India is not the cutting-edge leading innovator of technology on most of the fronts. We are more or less an adaptor, an importer of technology in the sense that whenever we see lot of capital chasing in India, it's all ME2 platforms ME2 business models imported from the more developed economies.

My sense is that in a listed market, there is a huge advantage of following the companies which are more technologically amenable to adaption and executing it so well that they gain the market share. So, if you look at companies like D-Mart or Bajaj Finance or – they've been using technology which has been created by somebody else to their advantage to reduce the friction time, to reduce the turnaround time, to increase the convenience, there are – the technology has multiple roles and usage to play.

You want to find companies that are using technology upfront?

They are mostly beneficiaries of the technologies where the incremental technology is available to them at very negligible cost. Like cloud computing, today the cost is just too negligible. Delivery, the costs are shrinking rapidly. So, they are actually benefiting from the technology. It's enabling them to get market share from the incompetent players.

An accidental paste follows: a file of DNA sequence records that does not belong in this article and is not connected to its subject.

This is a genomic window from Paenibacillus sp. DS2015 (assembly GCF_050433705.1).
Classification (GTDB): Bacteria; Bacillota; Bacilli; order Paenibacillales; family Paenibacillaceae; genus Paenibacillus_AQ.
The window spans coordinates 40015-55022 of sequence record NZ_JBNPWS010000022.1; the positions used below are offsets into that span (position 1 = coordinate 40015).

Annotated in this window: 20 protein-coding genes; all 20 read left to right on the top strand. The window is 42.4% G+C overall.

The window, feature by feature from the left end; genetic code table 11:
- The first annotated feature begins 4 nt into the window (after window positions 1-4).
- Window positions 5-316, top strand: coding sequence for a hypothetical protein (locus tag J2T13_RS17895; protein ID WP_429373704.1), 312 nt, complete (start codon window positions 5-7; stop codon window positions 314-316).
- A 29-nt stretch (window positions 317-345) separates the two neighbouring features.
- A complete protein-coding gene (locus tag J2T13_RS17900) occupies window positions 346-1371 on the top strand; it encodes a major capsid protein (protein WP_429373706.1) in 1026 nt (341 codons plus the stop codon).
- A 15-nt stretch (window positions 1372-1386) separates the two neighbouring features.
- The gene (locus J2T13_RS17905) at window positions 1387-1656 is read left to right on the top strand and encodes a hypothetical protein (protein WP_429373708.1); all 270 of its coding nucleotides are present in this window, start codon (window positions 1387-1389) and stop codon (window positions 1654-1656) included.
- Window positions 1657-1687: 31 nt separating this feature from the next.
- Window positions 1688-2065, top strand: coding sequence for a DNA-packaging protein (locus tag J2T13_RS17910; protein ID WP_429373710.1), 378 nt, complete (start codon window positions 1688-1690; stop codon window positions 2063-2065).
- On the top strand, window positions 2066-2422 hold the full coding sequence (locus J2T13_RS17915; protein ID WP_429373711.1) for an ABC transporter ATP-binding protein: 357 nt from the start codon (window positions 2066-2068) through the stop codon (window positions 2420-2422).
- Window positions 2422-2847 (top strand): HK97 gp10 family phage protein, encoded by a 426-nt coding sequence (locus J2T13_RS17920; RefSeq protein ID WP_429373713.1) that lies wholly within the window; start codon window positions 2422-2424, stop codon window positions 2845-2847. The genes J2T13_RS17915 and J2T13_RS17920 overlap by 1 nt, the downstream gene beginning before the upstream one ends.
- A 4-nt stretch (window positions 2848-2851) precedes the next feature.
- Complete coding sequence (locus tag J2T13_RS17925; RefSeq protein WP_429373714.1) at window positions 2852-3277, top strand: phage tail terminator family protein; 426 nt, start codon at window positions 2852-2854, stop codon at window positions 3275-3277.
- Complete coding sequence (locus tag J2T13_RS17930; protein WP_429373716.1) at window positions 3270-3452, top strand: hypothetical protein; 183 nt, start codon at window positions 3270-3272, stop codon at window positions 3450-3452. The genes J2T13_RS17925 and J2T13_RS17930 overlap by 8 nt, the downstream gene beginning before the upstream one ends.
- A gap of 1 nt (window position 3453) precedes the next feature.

Technology is disrupting many industries. Amazon and Apple are getting into so many industries and disrupting them. Does technology disrupt the financial industry also you feel at some point?

I think that the financial industry is riddled with a lot of friction cost and inconvenience-related aspects. And I think that it's right for disruption due to technology and I'll give you just few examples to illustrate the point.

Look at the asset management industry. An asset management industry has actually three core functions. The front office for customer acquisition where digital tools of acquiring customer, keeping customer informed, allowing decision-makings are changing the landscape.